Analysis of AMD EPYC™ and 2nd Generation Intel® Xeon® Scalable Processors-based servers.
Last Modified date Jul 25, 2021
Global digitalization caused by the recent pandemic has accelerated the sales of IT infrastructure and services to provide 24/7 secure collaboration, Virtual Machines, and e-commerce tools to Work From Home (WFH) users. Many businesses who are looking to quickly scale IT capacity, start shifting from on-premises to public and hybrid clouds. Yet, concerns over data sovereignty and state regulations make IT decision-makers consider traditional VPS, VDS, and colocation over public cloud instances. It is a strong call for the hosting market to deliver clients local, low-latency data access and hardware at affordable price points.
Considering the competitiveness of the hosting market, your server capability is not just some internal metric to monitor, now it has become one of the key requirements that provide your customers with speed and stability of their business. A lot of web hosting companies are finding their niche, but if you are a “generic” hosting company, you are often forced to focus on the quality of services and monetization. This leads to the question: is newer hardware and software a mandatory requirement when you need to deliver competitive services?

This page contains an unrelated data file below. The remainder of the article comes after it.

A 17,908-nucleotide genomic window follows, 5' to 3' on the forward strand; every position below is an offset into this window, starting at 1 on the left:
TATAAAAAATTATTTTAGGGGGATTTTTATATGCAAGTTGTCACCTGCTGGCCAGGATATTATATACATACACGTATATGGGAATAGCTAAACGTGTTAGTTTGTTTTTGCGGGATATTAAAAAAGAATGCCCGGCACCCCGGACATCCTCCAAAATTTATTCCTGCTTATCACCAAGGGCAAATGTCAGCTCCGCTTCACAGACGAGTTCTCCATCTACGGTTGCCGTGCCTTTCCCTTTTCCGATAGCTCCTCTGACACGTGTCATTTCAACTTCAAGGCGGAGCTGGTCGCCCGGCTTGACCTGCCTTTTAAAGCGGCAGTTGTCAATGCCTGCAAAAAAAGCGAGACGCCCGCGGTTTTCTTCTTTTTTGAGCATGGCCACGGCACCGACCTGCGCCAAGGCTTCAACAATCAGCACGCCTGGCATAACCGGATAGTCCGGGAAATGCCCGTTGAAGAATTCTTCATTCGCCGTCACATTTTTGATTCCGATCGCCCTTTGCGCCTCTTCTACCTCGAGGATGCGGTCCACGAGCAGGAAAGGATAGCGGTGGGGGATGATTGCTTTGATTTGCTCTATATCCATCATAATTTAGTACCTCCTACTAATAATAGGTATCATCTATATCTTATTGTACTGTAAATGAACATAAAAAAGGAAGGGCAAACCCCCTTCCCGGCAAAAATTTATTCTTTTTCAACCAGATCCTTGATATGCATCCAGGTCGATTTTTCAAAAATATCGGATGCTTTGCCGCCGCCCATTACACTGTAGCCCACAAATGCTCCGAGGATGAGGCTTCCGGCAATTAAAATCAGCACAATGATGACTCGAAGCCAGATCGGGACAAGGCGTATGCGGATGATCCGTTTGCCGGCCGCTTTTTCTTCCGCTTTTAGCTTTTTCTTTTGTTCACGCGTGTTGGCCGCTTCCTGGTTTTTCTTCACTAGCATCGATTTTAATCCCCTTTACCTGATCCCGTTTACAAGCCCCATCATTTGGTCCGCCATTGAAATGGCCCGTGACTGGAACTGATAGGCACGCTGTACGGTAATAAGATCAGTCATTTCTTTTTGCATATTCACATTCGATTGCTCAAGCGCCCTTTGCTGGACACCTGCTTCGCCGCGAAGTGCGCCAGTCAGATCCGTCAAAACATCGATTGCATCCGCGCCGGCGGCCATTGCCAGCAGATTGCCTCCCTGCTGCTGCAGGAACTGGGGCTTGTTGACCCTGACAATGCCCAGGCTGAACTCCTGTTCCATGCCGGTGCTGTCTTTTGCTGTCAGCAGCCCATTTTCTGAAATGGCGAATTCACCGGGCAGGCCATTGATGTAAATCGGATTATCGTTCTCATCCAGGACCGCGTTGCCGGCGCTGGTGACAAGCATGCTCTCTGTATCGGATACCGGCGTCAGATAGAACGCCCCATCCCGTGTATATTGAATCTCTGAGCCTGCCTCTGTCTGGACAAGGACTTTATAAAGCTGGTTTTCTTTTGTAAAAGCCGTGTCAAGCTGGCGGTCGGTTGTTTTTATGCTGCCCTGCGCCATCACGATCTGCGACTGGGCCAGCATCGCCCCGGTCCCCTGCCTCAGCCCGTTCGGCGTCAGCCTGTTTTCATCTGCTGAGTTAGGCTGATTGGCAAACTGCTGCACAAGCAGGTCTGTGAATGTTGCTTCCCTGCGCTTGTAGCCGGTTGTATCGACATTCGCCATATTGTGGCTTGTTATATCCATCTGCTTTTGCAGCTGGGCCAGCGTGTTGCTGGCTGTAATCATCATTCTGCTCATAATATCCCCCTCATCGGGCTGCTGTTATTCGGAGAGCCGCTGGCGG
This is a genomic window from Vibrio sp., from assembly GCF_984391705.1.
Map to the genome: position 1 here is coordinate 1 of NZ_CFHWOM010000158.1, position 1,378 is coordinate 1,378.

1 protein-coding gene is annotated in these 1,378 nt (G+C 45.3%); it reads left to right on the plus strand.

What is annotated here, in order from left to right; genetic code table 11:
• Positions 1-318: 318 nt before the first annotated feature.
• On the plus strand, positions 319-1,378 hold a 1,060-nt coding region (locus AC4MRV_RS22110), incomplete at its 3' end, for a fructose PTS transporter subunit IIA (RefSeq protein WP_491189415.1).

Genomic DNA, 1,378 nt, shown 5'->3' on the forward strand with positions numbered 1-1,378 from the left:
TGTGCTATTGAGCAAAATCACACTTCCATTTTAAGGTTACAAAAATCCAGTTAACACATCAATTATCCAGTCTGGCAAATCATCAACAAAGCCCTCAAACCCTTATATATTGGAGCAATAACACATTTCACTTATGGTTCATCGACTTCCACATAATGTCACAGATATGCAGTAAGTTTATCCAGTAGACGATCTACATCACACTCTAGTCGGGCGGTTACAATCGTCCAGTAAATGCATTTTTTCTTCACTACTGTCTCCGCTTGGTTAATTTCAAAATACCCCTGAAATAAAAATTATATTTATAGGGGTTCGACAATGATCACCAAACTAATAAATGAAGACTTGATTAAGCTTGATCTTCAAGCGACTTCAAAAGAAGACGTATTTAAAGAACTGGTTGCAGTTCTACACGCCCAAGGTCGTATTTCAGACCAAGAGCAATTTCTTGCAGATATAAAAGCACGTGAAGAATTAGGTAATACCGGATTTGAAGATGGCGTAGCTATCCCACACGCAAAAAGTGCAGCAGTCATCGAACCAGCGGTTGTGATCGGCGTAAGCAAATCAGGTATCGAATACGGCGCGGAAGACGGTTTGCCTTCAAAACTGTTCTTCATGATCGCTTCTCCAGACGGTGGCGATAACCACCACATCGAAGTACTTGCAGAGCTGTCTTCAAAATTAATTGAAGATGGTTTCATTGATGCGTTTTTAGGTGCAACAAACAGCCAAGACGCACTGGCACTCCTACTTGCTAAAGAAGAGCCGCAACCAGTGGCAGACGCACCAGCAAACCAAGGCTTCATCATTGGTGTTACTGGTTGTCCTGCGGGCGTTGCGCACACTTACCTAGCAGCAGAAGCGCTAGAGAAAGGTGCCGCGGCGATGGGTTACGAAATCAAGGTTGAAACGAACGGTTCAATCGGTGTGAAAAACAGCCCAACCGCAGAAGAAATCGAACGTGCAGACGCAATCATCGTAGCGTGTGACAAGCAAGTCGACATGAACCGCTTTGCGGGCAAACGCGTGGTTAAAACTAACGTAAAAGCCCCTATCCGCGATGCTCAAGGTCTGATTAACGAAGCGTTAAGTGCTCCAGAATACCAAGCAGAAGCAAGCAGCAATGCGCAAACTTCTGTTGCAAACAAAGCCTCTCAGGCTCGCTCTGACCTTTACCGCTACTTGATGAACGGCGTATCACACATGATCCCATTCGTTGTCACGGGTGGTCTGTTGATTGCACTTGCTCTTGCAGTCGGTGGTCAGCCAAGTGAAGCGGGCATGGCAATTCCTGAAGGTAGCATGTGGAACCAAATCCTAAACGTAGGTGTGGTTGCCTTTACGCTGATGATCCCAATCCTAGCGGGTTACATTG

CloudLinux clients often ask:
- Which PHP handler/webserver has better performance?
- What is the comparative performance of mod_lsapi vs. PHP-FPM?
- Which processor is a better choice today?
Therefore we decided to find the answer and test the latest hardware capabilities in the most popular system configurations for shared hosting, and then check which variant may deliver the best server performance. CloudLinux has executed 24 different tests under the latest CloudLinux OS versions 7 and 8, running on top of select Intel and AMD server processors. We also have prepared additional system configuration tips for shared hosting.
Our goal was to benchmark select server configurations with popular core counts, fitting within a certain price range, recreating a shared hosting environment. We have simulated typical numbers of processed PHP requests per second to identify the most optimal configurations.